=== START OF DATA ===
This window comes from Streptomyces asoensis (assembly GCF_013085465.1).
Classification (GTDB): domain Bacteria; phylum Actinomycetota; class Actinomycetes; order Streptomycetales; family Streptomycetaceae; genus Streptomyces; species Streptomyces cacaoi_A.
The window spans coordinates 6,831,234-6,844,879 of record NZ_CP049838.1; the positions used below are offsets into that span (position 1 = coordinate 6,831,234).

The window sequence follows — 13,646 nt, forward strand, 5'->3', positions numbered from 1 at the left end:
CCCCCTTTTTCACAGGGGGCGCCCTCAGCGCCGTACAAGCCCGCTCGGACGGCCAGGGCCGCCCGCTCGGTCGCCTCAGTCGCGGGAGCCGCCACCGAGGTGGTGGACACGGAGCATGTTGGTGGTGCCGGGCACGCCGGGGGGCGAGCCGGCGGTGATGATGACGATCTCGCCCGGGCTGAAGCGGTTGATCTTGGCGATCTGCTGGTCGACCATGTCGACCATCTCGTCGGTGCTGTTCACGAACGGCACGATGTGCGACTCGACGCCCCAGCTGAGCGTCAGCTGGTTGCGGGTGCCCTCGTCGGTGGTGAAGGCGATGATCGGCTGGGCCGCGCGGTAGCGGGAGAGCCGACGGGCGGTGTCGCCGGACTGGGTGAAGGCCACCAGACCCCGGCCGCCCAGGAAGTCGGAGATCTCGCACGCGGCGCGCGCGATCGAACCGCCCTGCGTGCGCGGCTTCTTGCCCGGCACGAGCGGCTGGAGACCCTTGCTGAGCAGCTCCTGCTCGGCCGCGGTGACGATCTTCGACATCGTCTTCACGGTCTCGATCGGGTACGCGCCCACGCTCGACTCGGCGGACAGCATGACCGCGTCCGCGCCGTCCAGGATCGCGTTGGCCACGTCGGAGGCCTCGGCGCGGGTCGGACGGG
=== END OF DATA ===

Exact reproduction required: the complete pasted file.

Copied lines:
This window comes from Streptomyces asoensis (assembly GCF_013085465.1).
Classification (GTDB): domain Bacteria; phylum Actinomycetota; class Actinomycetes; order Streptomycetales; family Streptomycetaceae; genus Streptomyces; species Streptomyces cacaoi_A.
The window spans coordinates 6,831,234-6,844,879 of record NZ_CP049838.1; the positions used below are offsets into that span (position 1 = coordinate 6,831,234).

The window sequence follows — 13,646 nt, forward strand, 5'->3', positions numbered from 1 at the left end:
CCCCCTTTTTCACAGGGGGCGCCCTCAGCGCCGTACAAGCCCGCTCGGACGGCCAGGGCCGCCCGCTCGGTCGCCTCAGTCGCGGGAGCCGCCACCGAGGTGGTGGACACGGAGCATGTTGGTGGTGCCGGGCACGCCGGGGGGCGAGCCGGCGGTGATGATGACGATCTCGCCCGGGCTGAAGCGGTTGATCTTGGCGATCTGCTGGTCGACCATGTCGACCATCTCGTCGGTGCTGTTCACGAACGGCACGATGTGCGACTCGACGCCCCAGCTGAGCGTCAGCTGGTTGCGGGTGCCCTCGTCGGTGGTGAAGGCGATGATCGGCTGGGCCGCGCGGTAGCGGGAGAGCCGACGGGCGGTGTCGCCGGACTGGGTGAAGGCCACCAGACCCCGGCCGCCCAGGAAGTCGGAGATCTCGCACGCGGCGCGCGCGATCGAACCGCCCTGCGTGCGCGGCTTCTTGCCCGGCACGAGCGGCTGGAGACCCTTGCTGAGCAGCTCCTGCTCGGCCGCGGTGACGATCTTCGACATCGTCTTCACGGTCTCGATCGGGTACGCGCCCACGCTCGACTCGGCGGACAGCATGACCGCGTCCGCGCCGTCCAGGATCGCGTTGGCCACGTCGGAGGCCTCGGCGCGGGTCGGACGGG